This particular day is marked at the local high school with a pre-Valentine’s Day celebration dubbed Cupid Day, when single roses are sent by secret admirers. Alas, this is just another cruel exercise in marginalization: The most popular kids compete to see who can amass the biggest armload of roses, while those left out feel even more unloved.

Which, in turn, gives Lindsay another opportunity to taunt those she despises: notably “weird girl” Juliet (Elena Kampouris) and punkish lesbian Anna (Liv Hewson). Sam, Ally and Elody go along with such spiteful behavior because, well, that’s what friends do.

Everything about this day is difficult to endure — for us, as viewers — because of the relentless, self-centered arrogance. It begins when Sam wakes up, and contemptuously dismisses a sweet gesture by little sister Izzy (Erica Tremblay), and is scheduled to conclude after an unsupervised, late-night party, when she loses her virginity to boyfriend Rob (Kian Lawley), a self-centered lout in his own right.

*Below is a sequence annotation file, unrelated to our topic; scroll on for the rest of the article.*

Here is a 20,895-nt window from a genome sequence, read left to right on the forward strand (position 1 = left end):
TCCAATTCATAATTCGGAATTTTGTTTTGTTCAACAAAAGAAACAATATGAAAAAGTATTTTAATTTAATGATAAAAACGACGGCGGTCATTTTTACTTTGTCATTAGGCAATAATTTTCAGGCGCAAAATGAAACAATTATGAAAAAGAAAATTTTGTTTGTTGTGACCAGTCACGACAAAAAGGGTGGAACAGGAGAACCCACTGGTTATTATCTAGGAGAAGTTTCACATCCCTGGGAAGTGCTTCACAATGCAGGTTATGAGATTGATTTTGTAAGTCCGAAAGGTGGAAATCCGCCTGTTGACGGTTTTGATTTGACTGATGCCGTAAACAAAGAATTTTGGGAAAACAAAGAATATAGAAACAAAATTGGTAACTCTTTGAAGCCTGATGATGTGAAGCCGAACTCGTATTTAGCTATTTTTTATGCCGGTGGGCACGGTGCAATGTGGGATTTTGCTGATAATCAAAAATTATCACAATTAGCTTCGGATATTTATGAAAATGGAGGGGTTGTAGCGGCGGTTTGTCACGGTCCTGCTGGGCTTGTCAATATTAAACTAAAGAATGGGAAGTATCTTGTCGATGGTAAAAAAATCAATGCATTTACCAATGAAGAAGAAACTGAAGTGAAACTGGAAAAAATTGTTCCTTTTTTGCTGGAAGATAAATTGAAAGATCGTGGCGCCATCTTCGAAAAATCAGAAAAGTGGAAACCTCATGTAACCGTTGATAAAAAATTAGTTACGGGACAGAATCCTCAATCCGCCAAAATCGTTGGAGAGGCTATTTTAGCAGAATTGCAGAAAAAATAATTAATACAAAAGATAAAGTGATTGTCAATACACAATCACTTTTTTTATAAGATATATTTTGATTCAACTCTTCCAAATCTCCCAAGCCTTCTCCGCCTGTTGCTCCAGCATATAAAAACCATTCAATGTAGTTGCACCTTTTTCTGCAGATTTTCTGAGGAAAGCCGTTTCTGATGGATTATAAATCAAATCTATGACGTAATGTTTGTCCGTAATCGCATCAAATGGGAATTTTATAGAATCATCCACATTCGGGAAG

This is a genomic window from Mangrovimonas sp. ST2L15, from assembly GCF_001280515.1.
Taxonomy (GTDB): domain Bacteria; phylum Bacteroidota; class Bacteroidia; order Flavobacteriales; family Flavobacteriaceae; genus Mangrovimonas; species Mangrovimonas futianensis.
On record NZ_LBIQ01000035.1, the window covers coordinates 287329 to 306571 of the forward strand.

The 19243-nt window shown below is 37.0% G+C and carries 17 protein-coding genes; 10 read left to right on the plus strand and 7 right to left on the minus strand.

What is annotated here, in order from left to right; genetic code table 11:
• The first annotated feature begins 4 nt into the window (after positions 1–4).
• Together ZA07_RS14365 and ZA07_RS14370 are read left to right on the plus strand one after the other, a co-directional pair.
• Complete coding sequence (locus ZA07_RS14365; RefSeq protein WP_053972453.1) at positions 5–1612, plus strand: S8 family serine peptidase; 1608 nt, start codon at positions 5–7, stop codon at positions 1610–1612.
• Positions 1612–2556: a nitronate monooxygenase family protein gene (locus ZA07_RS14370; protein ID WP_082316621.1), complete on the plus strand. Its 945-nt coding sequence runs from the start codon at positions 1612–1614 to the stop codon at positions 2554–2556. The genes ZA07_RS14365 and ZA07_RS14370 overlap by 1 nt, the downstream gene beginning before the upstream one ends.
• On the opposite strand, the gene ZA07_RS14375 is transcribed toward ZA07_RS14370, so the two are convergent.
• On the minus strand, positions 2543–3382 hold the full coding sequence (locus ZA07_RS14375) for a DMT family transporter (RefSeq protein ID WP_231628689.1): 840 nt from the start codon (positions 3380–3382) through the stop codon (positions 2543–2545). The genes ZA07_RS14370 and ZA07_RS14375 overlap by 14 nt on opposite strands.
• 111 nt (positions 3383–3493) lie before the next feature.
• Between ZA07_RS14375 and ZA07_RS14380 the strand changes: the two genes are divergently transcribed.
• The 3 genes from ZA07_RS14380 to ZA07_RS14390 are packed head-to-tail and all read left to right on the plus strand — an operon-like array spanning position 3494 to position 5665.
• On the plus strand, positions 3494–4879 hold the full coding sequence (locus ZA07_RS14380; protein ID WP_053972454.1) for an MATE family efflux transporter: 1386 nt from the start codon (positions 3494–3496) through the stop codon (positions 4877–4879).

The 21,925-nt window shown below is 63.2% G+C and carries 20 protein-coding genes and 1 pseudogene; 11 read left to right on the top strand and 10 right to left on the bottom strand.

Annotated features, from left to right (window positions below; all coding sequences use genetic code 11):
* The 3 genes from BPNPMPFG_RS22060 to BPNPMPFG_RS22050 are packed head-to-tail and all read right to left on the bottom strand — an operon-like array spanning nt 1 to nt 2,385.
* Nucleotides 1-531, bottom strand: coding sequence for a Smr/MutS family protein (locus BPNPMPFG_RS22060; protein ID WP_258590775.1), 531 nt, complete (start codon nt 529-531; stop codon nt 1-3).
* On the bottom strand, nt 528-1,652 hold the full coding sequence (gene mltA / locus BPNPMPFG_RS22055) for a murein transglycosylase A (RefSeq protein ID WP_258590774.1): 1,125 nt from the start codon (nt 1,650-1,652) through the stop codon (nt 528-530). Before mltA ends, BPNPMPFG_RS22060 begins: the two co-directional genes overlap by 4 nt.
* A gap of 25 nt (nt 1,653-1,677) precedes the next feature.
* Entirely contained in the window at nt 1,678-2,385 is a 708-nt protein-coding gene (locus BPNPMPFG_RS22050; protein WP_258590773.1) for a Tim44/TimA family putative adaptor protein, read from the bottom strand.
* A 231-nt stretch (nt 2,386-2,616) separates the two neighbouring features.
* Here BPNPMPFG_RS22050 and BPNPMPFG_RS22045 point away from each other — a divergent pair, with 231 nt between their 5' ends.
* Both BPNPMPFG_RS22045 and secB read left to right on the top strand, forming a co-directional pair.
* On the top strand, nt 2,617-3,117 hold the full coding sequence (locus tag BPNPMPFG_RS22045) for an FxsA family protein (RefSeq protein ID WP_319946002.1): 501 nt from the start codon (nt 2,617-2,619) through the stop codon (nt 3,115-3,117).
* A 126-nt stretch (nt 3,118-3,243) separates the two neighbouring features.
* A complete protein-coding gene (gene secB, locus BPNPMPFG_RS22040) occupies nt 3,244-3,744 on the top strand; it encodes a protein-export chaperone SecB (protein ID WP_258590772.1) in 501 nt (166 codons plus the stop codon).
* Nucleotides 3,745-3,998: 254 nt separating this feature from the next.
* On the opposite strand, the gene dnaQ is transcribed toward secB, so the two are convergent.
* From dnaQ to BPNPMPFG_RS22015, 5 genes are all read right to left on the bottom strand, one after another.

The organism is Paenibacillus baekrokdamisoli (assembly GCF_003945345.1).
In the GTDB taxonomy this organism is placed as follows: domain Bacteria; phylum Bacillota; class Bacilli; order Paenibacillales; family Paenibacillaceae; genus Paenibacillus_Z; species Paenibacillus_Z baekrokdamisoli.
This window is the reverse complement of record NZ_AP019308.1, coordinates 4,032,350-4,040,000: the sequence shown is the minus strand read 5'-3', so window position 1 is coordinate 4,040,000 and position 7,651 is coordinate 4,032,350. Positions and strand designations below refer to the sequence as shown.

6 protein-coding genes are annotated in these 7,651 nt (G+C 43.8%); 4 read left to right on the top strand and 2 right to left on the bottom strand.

Logan: Beneath contempt

Logan (2017) • View trailer 
No stars (turkey). Rated R, and generously, for relentless profanity and strong, brutal violence

By Derrick Bang

Discussing the big-screen adaptation of The Hunger Games: Mockingjay, back in late 2014, gave me the excuse to indict Suzanne Collins’ reprehensible source novel as a complete betrayal of her characters, and of her readers: a needlessly nasty finale that cruelly (and pointlessly) killed major supporting characters while turning resourceful Katniss Everdeen into a sniveling victim.

When their attempt to enjoy one restful night is interrupted by a squadron of gun-toting
killers, Logan (Hugh Jackman) and Laura (Dafne Keen) do their best to survive.